defoliation of cannabis

Defoliation – A High Risk Way To Increase Yield

Indoor growing is all about maximising space and light. Unfortunately, some cannabis strains can grow thick foliage that overshadows lower nodes, impeding their ability to develop big yields. Defoliation, while controversial, is a great way to enhance light penetration and improve airflow for your cannabis plants.


There are many ways you can intervene with a cannabis plant’s growth to improve yield quality and size. One of these methods, defoliation, involves stripping a plant of its excess foliage to improve light penetration and airflow.

While it’s a controversial method, we’re firm believers in its ability to improve the quality and size of cannabis yields.

What is cannabis defoliation?

While it’s simple enough, there’s definitely some risk involved with defoliation. Specifically, it’s all too easy to over-defoliate a plant, stunt its growth, and remove nodes that could’ve developed some great bud.

Many growers question defoliation. After all, why would a plant waste energy on growing unnecessary foliage? Well, in nature, cannabis plants use their leaves to store nutrients for stressful times like droughts, nutrient shortages, and pest infestations.

When you’re growing indoors, however, a lot of this excess foliage becomes unnecessary. After all, unlike out in the wild, indoor plants grow in carefully controlled environments with, ideally, perfect temperature and humidity levels and a low risk of pests. In this environment, the thick foliage becomes more of a burden.

That’s where defoliation comes in; by removing some of this excess foliage, not only do you free up some of your plant’s energy (by reducing the amount of foliage it needs to keep alive), but you help your plant make better use of its limited light source. Finally, defoliation also improves airflow around your plants, which in turn helps reduce temperature/humidity issues and the risk of pests/mould.

Note: Some growers confuse defoliation with lollipopping. While lollipopping does necessitate removing foliage, it involves stripping the entire bottom part of a plant, including the nodes (and sometimes removing entire branches), leaving the branches mostly bare like a lollipop stick. Defoliation, on the other hand, involves strategically removing leaves from different areas of the plant, and doesn’t inherently involve removing bud sites or branches.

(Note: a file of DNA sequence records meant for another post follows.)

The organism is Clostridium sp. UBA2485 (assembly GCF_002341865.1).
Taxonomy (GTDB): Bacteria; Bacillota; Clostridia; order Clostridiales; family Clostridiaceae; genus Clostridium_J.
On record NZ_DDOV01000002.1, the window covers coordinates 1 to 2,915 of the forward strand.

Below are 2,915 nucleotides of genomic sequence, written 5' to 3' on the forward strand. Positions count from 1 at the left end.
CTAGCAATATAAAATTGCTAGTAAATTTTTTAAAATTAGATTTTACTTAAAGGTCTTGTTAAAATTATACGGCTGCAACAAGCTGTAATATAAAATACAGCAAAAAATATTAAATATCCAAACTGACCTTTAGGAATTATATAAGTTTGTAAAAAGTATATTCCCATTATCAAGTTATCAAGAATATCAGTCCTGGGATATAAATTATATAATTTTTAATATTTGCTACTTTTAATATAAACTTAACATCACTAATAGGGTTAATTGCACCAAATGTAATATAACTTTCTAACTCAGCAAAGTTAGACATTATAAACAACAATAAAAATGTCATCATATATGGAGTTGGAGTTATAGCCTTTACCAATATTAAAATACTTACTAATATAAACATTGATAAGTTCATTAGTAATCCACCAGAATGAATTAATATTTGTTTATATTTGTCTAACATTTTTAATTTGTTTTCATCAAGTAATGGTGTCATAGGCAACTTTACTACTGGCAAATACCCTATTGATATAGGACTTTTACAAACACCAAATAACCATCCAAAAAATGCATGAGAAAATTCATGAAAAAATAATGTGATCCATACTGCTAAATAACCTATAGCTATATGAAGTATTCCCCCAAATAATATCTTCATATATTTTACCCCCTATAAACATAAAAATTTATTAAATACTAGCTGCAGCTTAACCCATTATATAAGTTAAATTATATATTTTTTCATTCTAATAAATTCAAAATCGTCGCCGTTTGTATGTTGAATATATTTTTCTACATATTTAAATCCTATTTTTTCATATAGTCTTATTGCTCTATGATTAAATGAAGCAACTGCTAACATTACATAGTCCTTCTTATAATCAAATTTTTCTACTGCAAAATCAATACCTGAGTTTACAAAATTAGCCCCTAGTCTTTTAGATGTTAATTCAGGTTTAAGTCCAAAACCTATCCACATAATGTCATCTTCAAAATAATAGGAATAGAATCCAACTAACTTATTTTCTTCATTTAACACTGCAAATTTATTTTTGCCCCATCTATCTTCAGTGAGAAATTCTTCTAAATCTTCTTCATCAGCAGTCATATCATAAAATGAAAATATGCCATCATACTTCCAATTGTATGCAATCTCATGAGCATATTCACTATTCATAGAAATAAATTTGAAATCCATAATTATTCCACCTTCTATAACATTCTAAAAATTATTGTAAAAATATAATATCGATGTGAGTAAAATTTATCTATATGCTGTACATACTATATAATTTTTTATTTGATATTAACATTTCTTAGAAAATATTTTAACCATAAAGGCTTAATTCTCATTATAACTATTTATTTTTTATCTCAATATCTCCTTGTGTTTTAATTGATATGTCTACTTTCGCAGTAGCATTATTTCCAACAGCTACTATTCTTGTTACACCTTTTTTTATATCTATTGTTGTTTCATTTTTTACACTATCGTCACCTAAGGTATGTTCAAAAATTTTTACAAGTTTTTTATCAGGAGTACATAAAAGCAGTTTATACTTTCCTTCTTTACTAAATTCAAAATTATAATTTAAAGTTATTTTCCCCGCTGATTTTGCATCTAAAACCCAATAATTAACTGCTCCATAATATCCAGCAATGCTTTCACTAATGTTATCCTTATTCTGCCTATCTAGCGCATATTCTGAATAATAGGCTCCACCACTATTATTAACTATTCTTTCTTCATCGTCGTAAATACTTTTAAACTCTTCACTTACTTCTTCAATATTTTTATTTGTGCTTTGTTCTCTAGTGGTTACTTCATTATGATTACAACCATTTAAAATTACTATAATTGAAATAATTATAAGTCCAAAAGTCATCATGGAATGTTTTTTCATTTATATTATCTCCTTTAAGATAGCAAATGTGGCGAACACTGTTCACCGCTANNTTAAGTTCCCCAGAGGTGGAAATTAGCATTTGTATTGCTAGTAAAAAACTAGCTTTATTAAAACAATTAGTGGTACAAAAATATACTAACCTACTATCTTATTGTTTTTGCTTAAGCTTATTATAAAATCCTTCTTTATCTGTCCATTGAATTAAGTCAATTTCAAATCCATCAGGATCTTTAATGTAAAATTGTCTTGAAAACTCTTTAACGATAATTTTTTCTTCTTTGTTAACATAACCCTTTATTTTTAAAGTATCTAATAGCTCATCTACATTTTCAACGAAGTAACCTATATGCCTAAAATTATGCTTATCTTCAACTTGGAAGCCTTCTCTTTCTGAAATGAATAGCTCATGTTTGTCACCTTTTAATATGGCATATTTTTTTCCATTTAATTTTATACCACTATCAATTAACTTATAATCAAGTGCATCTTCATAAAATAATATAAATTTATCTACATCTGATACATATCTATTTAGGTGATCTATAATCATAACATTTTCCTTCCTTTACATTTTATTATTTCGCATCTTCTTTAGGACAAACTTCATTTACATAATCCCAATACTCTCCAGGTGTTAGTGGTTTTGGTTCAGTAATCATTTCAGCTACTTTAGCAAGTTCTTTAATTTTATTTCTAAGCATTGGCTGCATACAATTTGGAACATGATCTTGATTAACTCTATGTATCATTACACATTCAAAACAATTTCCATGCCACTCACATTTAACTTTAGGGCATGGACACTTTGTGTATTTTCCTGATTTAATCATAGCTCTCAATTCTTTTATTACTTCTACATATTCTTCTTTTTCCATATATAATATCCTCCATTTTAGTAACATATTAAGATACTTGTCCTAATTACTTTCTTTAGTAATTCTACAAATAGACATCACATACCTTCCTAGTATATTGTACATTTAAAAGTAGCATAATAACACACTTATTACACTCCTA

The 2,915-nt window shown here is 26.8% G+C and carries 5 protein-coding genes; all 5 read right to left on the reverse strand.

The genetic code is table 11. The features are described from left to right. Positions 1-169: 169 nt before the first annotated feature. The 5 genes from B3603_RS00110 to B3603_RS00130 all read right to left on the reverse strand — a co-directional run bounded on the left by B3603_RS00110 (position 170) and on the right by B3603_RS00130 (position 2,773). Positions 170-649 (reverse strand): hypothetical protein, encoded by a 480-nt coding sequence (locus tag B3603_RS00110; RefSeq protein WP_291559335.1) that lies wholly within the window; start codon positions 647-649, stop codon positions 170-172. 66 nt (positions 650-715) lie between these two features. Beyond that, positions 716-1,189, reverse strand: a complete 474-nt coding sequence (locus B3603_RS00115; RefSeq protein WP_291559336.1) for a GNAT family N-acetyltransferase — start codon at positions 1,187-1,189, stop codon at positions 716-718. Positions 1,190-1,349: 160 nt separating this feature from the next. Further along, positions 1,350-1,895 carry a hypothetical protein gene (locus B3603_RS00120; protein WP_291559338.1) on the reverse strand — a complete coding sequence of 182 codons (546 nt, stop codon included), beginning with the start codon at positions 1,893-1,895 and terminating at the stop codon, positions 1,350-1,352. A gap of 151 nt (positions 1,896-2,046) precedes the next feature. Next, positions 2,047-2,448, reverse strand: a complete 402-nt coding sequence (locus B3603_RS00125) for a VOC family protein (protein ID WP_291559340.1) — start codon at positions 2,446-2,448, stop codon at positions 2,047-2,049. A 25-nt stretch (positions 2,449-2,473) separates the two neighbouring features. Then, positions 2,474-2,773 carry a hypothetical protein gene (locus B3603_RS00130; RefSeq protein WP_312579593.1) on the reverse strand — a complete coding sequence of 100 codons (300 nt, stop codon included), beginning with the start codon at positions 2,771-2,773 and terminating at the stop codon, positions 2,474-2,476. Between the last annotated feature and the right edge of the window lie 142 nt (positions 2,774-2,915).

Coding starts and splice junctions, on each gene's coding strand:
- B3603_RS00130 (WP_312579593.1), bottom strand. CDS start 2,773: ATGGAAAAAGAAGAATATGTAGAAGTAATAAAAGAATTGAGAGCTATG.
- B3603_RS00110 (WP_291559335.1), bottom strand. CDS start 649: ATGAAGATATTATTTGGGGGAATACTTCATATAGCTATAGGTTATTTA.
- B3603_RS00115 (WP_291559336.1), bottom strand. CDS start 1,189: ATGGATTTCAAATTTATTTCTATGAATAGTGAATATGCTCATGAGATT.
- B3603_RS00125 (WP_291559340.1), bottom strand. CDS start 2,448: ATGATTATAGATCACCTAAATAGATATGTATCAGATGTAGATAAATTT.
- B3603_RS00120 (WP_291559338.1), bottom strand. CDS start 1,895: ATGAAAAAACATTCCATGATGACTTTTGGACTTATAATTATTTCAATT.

The benefits of defoliating cannabis plants

To better understand the benefits of defoliation, it helps to first understand that cannabis plants have a finite amount of energy at their disposal to fuel growth. This is governed by several factors, mainly the amount of available soil, the nutrient content of that soil, humidity and temperature levels, and the amount of light.

In an indoor grow room, you’re at liberty to give your plants the right nutrients just when they need them, and can control both temperature and humidity to a tee. However, the amount of light, soil, and space your plants have at their disposal indoors is far less than what they’d get in nature. By carefully removing foliage that won’t support the development of buds, you’ll be helping your plant make better use of the finite amount of energy it can produce with its limited resources.

Removing this foliage will also make it easier for air to circulate around your plants and the room. This in itself has a lot of benefits; not only will it help keep temperature and humidity consistent throughout your grow space, but it will reduce the risk of mould and pest infestations (which naturally flourish in warm, humid conditions).

Benefits of Defoliation
Helps your plant making use of the amount of energy she can produce
Increases air circulation
Reduces the risk of mould and pest infestations
Benefits of Defoliation
Helps your plant making use of the amount of energy she can produce
Increases air circulation
Reduces the risk of mould and pest infestations

Picking the right cannabis plants for defoliation

Removing healthy foliage stresses your plants. Hence, you should only defoliate plants that are 100% healthy; strong, upright stems, green leaves, fast growth, and a well-draining, fast-drying medium are all telltale signs that your plants are happy.

Don’t defoliate any plants that look visibly frail or show symptoms of a nutrient deficiency, over or under-watering, nutrient or light burn, wind damage, or pests/disease. Defoliating these plants will only cause more stress than they can feasibly recover from.

We also only recommend defoliating indoor plants. As we mentioned earlier, cannabis plants actually store energy in their leaves for when they’re exposed to stress. Because outdoor plants are exposed to more consistent environmental stress (like droughts, storms, harsh winds, or temperature/humidity fluctuations) as well as pests, we don’t recommend defoliating them.